Widower of euthanasia campaigner Lecretia Seales gives 'best gift' on what would have been her birthday

On what would have been her 46th birthday, euthanasia campaigner Lecretia Seales' widower appeared on national television today to continue the fight for a law change that she passionately pushed until the end of her life.

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Matt Vickers told TVNZ1's Breakfast he would continue to fight for terminally ill people's right to choose when they die. Source: Breakfast

Ms Seales was a New Zealand lawyer who had a brain tumour and was enduring treatments for it. During her journey with the illness, she became an advocate of physician-assisted dying.

She was diagnosed in 2011, but by 2015 treatment options had run out. She sued the New Zealand Government for her right to die but lost the case in the High Court.

Her husband, Matt Vickers, today told TVNZ1's Breakfast that despite 90% of public comments being in opposition to ACT leader David Seymour's End of Life Choice Bill, he would continue to fight for terminally ill people's right to choose when they die.

"I feel like best gift I can give her [for her 46th birthday] is to try and keep this issue going and hopefully to change the legislation in this country."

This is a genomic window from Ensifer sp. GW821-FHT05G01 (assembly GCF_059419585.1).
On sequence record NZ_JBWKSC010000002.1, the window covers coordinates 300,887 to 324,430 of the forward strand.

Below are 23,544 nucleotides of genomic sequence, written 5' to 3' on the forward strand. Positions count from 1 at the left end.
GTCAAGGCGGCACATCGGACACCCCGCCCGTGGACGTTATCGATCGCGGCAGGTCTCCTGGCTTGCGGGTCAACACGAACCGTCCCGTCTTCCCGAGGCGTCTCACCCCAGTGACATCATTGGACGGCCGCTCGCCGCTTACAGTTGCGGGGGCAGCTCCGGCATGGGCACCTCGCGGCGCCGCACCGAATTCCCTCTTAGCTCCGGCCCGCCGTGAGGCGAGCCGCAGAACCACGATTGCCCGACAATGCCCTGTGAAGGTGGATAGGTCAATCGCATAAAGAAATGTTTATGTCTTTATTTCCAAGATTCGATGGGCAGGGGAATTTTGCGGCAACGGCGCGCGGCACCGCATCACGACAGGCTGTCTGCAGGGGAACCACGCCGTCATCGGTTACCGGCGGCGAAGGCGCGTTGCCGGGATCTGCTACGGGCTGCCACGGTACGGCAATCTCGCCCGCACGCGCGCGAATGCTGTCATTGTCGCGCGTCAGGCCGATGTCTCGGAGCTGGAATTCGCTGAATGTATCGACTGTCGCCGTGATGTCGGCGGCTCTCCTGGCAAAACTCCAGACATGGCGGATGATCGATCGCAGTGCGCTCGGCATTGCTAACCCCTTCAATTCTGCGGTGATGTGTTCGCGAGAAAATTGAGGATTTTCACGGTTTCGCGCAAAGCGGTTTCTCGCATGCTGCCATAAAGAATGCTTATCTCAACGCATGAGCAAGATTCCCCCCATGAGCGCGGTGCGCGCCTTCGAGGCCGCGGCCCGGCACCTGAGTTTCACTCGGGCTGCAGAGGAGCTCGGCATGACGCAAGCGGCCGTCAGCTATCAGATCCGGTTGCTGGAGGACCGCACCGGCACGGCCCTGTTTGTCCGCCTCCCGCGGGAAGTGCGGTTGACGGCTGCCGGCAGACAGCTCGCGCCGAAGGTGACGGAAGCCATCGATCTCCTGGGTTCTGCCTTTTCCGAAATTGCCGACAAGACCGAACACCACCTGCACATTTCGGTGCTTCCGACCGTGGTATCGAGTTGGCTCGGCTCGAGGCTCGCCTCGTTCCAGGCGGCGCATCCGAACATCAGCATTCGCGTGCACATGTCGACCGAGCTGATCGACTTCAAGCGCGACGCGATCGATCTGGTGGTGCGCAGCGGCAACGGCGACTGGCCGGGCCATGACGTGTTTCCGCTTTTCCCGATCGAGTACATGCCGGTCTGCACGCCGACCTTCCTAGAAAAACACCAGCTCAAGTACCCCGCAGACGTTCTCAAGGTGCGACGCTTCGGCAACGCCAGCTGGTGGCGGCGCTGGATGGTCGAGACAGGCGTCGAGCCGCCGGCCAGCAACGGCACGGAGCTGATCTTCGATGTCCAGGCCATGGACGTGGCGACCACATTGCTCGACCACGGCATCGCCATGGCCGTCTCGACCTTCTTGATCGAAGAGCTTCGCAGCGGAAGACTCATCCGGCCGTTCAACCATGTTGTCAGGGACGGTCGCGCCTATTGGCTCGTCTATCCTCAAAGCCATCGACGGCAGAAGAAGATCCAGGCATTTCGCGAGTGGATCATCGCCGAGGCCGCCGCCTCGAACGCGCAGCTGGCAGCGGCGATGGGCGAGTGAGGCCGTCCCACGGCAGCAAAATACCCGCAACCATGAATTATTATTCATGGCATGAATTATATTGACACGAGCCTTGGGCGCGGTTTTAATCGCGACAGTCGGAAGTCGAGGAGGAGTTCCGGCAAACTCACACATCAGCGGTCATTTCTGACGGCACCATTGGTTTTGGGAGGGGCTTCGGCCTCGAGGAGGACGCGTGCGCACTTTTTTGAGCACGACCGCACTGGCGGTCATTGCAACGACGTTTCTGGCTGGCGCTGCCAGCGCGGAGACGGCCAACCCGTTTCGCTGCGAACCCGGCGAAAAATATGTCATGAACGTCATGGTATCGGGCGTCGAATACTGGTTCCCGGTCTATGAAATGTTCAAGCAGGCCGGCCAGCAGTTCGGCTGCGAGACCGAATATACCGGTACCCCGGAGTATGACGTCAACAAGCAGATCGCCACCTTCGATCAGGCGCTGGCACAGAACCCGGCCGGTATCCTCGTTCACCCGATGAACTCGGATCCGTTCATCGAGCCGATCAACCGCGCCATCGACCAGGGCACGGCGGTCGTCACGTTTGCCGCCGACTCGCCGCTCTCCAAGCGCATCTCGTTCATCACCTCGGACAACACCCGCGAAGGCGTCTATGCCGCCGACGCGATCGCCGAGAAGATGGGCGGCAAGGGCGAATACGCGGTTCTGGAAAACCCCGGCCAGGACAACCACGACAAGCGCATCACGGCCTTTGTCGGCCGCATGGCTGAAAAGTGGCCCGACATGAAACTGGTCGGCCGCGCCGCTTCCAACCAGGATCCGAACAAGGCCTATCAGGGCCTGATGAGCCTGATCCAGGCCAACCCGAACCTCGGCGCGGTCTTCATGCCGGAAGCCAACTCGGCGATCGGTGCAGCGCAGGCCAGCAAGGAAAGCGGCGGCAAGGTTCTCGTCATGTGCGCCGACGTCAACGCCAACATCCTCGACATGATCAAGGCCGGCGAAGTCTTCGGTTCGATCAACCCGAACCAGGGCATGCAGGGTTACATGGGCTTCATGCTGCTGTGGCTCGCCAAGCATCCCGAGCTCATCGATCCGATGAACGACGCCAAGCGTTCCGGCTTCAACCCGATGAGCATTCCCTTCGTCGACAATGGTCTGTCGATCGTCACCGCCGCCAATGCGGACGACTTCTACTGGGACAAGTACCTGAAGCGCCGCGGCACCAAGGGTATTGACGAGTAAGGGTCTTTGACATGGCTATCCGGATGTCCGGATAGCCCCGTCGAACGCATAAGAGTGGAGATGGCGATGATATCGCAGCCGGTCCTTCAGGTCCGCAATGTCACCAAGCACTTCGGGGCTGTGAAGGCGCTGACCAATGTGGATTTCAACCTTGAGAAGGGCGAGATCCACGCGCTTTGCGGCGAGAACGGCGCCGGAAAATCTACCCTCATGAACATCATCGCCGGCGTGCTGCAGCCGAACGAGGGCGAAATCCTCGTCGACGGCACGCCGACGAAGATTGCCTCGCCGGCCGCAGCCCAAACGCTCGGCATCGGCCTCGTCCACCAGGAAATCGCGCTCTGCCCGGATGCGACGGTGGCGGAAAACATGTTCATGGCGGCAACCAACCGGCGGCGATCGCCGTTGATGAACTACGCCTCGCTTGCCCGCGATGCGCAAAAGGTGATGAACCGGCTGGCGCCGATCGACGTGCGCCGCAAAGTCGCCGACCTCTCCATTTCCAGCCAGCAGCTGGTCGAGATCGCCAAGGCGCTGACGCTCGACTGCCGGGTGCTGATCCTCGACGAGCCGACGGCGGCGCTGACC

There have been 38,000 submissions on the End of Life Choice Bill - more than 90% against - but Mr Vickers believes the sway came from a "very motivated minority" that have come out opposing the law. The same thing had happened with other legislation, including the anti-smacking bill and the civil union act, he said.

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The Wellington lawyer who reignited the euthanasia debate in New Zealand was laid to rest today. Source: 1 NEWS

Mr Vickers, who acknowledged he was initially hesitant of the idea himself, said he hopes people will get educated on the subject - including looking at how similar legislation has played out overseas.

"I think by restricting it to the terminally ill, I think that we assuage some of those fears and doubts; and we make it very clear that it's a question of how someone dies, not rather someone choosing to die just because they want to," he said.

"They're already going to die anyway, so it's a question of how that happens and I think that's the right legislation for New Zealand."

Mr Vickers said his wife would be pleased the conversation is still going.

"I think that she'd be heartened that we are considering this. I think she'd be thrilled that the proposed law has made it this far. I think that perhaps she'd be a little disappointed that some people in this debate are willing to use fear, uncertainty and doubt to get their way and to not engage with the evidence."